Original Dev Documents Task Manager History, Tips

Posted on May 27, 2020 by Paul Thurrott in Windows with 5 Comments

The original developer of the Windows Task Manager has provided a nifty history of the application and some great tips for using.

“I’m the Microsoft developer that wrote [Task Manager] at home in my den in about 1994 and then the NT silverback [developers] let me check it into the main tree even though I was a greenhorn at the time,” a Reddit user identified as daveplreddit writes in his post. “So that meant I got to bring it into work and polish it up and make it an official part of Windows, where it remains to this day. So I got to define my own day job, actually, which was nice! I don’t know if it’s still like that, but great culture and people.”

(Thanks to Ondra Kelka for the tip!)

Among his tips for using Task Manager, which work through at least Windows XP, are:

  • If Task Manager ever hangs or crashes, you can start another by typing Ctrl + Shift + Esc.
  • If Task Manager ever becomes internally corrupted, you can close it and restart it while holding down the Ctrl, Alt, and Shift keys. Task Manager will reset all internal settings.
  • If the shell can’t start something or is hung, try Task Manager. It has a mode where it will load without any references to shell32.dll and will allow you to start programs like CMD.EXE without the Start menu.
  • There is nothing that Task Manager can’t kill, and it will even escalate privileges and enable debug privilege to attach to and kill apps that way if needed. After Windows XP, however, Microsoft did make some changes so that Task Manager can’t kill critical processes like win32k.sys and trigger a blue screen.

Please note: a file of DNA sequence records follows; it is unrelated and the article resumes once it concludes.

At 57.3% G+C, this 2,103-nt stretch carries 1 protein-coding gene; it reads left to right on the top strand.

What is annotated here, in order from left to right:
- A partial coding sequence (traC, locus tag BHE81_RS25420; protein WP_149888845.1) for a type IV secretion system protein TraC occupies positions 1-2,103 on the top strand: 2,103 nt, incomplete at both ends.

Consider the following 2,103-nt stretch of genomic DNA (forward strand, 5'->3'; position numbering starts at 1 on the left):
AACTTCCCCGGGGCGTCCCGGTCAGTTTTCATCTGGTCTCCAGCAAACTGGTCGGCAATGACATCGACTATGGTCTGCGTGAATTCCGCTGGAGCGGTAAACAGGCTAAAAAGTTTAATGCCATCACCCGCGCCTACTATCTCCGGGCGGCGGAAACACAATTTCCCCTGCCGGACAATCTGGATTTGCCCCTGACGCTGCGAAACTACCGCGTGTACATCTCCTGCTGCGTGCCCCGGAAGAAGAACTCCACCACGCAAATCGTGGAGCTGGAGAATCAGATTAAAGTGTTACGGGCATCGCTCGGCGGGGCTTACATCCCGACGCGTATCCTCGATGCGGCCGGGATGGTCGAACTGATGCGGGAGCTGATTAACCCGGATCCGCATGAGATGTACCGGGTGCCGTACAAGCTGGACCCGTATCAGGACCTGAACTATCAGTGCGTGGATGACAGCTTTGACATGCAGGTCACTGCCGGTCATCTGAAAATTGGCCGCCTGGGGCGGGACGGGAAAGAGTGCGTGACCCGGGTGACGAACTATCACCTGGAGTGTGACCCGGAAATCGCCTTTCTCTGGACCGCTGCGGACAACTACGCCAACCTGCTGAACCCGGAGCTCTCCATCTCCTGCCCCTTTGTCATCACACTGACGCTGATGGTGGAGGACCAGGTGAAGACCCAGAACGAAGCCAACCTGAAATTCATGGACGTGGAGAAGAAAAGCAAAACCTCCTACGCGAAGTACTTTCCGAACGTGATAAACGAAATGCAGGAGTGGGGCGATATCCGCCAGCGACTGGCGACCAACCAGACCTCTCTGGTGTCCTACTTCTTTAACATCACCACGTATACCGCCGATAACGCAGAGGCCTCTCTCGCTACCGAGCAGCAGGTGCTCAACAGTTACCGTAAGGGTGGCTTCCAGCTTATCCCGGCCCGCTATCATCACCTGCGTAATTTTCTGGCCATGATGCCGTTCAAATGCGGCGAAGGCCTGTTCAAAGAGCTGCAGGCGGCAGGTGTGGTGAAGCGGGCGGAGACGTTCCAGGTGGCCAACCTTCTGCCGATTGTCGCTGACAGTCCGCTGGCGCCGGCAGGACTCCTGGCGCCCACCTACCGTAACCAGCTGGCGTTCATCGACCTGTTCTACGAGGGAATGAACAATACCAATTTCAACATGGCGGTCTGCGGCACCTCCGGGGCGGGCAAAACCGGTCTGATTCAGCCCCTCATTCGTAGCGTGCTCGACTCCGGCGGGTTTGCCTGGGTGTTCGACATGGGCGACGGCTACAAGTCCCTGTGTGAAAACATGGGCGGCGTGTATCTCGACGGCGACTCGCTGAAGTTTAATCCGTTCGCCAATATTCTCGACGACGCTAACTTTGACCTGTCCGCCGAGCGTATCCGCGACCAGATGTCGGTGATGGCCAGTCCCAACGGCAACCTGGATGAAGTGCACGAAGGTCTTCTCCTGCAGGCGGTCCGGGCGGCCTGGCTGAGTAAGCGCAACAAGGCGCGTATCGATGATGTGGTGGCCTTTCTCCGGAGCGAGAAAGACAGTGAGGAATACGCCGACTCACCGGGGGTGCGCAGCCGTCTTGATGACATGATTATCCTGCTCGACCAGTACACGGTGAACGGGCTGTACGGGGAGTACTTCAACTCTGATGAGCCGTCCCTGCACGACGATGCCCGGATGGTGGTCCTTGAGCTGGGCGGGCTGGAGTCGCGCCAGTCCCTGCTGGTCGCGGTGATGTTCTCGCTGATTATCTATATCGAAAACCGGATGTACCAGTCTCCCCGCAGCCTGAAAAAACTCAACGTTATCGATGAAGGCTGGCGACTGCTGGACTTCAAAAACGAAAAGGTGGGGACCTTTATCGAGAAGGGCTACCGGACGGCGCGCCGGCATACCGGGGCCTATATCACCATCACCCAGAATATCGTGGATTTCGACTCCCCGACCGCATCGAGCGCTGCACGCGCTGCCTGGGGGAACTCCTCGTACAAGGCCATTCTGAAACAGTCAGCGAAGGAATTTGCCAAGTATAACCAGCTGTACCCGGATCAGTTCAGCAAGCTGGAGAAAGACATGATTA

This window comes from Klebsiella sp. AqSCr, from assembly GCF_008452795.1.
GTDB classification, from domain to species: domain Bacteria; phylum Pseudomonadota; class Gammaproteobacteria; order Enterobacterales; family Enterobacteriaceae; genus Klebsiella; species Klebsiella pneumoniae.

• Many don’t realize that you can add many additional columns, remove others, drag them around to reorder, and so on.

The author also notes that he wrote/ported Space Cadet Pinball and ZIP Folders for Microsoft, and that he worked on the Start menu, shell, Calculator, OLE32, product activation, and even MS-DOS. Amazing stuff, and a great read.

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Comments (5)

5 responses to “Original Dev Documents Task Manager History, Tips”

  1. reefer

    Great read, only thing i miss about the task manager is the ability to print the info out to a console window, a text version that is. Running taskmgr from cmd only starts it, no command switches are avaliable.

  2. dftf

    Have to admit, I do like the Windows 10 Task Manager, though it is slower to load than the classic (NT4 to 8.1) versions. It's useful on the Performance tab, if you go to Memory, that it summarises how many RAM slots a machine has, how many are in-use and what type of chip is currently in each one. It's also nice in the CPU section to see things like the cores/threads/L1/L2/L3. Saves having to use third-party utilities!

    The reduced view is also a nice callback to the Windows 9.x Task Manager.

    One thing I don't like though is how you have to go to Options > Set Default Tab and choose a tab there if you want it to always open on that tab. The classic Task Manager simply remembers the one you were last on... not sure why this couldn't also be true for the Windows 10 one? Feels like an unnecessary option to need...

  3. mrdrwest

    First...working from home has its privileges.